The `pivot` function is then used to pivot the fields into a matrix with the `zip_s` field as the rows and the `complaint_type_s` field as the columns. The `count(*)` field populates the values in the cells of the matrix.

The `corr` function is then used correlate the columns of the matrix. This produces a correlation matrix that shows how complaint types are correlated based on the zip codes they appear in. Another way to look at this is it shows how the different complaint types tend to co-occur across zip codes.

Finally the `zplot` function is used to plot the correlation matrix as a heat map.

Notice in the example the correlation matrix is square with complaint types shown on both the x and y-axises. The color of the cells in the heat map shows the intensity of the correlation between the complaint types.

The heat map is interactive, so mousing over one of the cells pops up the values for the cell.

Notice that HEAT/HOT WATER and UNSANITARY CONDITION complaints have a correlation of 8 (rounded to the nearesttenth).

### Covariance and Covariance Matrices

Covariance is an unscaled measure of correlation.

The `cov` function calculates the covariance of two vectors of data.

In the example below a random sample containing two fields, `filesize_d` and `response_d`, is drawn from the logs collection using the `random` function. The fields are vectorized into the variables x and y and then the covariance for the two vectors is calculated using the `cov` function.

If a matrix is passed to the `cov` function it will automatically compute a covariance matrix for the columns of the matrix.

Notice in the example below that the x and y vectors are added to a matrix. The matrix is then transposed to turn the rows into columns, and the covariance matrix is computed for the columns of the matrix.

``````let(a=random(logs, q="*:*", fl="filesize_d, response_d", rows=50000),
x=col(a, filesize_d),
y=col(a, response_d),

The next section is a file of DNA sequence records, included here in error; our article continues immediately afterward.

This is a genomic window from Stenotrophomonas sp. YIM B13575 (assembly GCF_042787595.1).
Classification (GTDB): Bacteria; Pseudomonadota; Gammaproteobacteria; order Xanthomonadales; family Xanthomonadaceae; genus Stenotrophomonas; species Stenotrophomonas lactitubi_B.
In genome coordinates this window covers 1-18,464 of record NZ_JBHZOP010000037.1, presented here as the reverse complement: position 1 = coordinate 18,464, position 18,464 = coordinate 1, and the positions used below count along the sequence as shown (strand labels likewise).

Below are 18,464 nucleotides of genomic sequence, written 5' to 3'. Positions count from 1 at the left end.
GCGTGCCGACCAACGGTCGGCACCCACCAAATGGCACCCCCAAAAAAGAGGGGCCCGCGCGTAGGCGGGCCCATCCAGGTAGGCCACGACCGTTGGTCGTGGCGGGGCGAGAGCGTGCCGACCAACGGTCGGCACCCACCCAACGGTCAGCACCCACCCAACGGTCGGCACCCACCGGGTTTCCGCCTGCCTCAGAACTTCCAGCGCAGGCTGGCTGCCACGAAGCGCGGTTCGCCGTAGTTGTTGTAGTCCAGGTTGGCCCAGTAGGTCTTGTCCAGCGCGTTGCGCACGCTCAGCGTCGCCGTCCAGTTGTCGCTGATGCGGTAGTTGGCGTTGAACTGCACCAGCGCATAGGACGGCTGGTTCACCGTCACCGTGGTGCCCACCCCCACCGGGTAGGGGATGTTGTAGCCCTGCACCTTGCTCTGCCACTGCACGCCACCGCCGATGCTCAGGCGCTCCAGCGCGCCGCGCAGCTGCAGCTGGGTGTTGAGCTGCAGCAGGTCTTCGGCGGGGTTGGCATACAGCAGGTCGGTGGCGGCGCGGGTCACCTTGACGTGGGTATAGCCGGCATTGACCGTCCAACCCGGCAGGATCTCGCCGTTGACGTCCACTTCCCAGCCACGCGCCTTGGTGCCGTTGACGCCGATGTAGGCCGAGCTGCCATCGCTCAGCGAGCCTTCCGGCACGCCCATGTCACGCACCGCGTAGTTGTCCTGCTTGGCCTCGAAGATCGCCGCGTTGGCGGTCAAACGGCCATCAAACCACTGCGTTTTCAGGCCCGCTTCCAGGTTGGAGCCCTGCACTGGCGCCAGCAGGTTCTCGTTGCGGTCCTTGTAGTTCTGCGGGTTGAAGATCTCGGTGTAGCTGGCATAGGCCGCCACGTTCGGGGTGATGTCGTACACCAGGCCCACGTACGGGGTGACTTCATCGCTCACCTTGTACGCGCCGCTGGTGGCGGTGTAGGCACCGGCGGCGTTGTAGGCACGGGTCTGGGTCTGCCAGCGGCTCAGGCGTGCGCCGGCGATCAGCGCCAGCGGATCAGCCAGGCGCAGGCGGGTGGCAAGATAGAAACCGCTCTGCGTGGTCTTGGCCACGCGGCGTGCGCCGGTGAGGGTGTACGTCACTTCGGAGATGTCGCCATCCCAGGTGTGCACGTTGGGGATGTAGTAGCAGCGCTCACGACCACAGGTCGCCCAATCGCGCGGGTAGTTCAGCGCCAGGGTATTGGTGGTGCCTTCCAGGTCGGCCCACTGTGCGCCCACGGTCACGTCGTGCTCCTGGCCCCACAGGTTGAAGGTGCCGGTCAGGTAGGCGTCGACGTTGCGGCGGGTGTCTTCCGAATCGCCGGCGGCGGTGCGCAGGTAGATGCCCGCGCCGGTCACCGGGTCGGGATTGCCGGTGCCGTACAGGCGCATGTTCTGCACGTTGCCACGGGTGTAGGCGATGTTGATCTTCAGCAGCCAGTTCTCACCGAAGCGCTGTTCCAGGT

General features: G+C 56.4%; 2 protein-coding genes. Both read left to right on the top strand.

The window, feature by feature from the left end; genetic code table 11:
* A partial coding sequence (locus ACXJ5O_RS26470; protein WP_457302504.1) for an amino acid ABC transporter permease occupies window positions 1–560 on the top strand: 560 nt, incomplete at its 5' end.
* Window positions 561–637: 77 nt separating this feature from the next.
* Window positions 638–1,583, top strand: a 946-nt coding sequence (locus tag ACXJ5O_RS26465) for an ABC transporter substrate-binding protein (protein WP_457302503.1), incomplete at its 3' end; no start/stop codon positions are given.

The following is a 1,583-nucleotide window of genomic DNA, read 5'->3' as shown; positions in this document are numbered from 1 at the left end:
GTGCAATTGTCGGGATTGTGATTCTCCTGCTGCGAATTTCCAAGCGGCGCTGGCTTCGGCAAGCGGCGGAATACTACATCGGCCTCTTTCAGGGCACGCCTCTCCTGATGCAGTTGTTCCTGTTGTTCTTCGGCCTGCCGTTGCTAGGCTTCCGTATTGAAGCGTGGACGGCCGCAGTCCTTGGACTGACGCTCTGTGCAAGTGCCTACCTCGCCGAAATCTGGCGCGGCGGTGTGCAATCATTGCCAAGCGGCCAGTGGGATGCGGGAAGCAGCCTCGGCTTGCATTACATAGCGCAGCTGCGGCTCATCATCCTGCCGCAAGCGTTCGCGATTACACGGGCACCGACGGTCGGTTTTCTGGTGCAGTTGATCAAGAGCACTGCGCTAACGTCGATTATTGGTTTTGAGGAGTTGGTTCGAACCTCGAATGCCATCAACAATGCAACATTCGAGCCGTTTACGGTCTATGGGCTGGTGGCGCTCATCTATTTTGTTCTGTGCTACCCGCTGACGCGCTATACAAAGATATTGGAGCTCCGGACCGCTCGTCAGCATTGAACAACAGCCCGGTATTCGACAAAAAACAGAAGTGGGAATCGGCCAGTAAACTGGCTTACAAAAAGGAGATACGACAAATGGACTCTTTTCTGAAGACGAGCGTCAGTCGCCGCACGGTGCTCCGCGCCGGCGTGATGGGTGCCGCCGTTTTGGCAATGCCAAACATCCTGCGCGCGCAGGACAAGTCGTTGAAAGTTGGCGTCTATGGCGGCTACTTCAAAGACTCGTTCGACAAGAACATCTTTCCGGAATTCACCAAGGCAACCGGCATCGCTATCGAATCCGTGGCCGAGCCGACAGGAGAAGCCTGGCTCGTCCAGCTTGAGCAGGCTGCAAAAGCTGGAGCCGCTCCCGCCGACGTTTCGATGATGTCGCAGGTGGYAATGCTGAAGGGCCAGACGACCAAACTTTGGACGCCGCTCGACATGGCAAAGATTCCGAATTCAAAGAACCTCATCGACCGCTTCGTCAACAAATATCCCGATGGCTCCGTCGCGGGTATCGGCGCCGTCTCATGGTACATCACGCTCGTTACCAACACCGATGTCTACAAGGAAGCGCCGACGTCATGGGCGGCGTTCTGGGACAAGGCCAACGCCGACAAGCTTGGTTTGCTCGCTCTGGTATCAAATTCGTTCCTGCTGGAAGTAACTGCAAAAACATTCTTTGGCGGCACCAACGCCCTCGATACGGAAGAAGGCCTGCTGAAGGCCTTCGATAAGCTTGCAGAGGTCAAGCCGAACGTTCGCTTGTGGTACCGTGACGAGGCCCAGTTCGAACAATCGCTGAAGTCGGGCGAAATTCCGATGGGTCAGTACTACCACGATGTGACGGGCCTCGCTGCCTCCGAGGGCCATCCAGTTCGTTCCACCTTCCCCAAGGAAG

m=transpose(matrix(x, y)),
covariance=cov(m))``````

When this expression is sent to the `/stream` handler it responds with:

`````` {
"result-set": {
"docs": [
{
"covariance": [
[
4018404.072532102,
80243.3948172242
],
[
80243.3948172242,
1948.3216661122592
]
]
},
{
"EOF": true,
"RESPONSE_TIME": 534
}
]
}
}``````

The covariance matrix contains both the variance for the two vectors and the covariance between the vectors in the following format:

``````         x                 y
x [4018404.072532102, 80243.3948172242],
y [80243.3948172242,  1948.3216661122592]``````

The covariance matrix is always square. So a covariance matrix created from 3 vectors will produce a 3 x 3 matrix.

## Statistical Inference Tests

Statistical inference tests test a hypothesis on random samples and return p-values which can be used to infer the reliability of the test for the entire population.

The following statistical inference tests are available:

• `anova`: One-Way-Anova tests if there is a statistically significant difference in the means of two or more random samples.

• `ttest`: The T-test tests if there is a statistically significant difference in the means of two random samples.

• `pairedTtest`: The paired t-test tests if there is a statistically significant difference in the means of two random samples with paired data.

• `gTestDataSet`: The G-test tests if two samples of binned discrete data were drawn from the same population.

• `chiSquareDataset`: The Chi-Squared test tests if two samples of binned discrete data were drawn from the same population.

• `mannWhitney`: The Mann-Whitney test is a non-parametric test that tests if two samples of continuous data were pulled from the same population. The Mann-Whitney test is often used instead of the T-test when the underlying assumptions of the T-test are not met.

• `ks`: The Kolmogorov-Smirnov test tests if two samples of continuous data were drawn from the same distribution.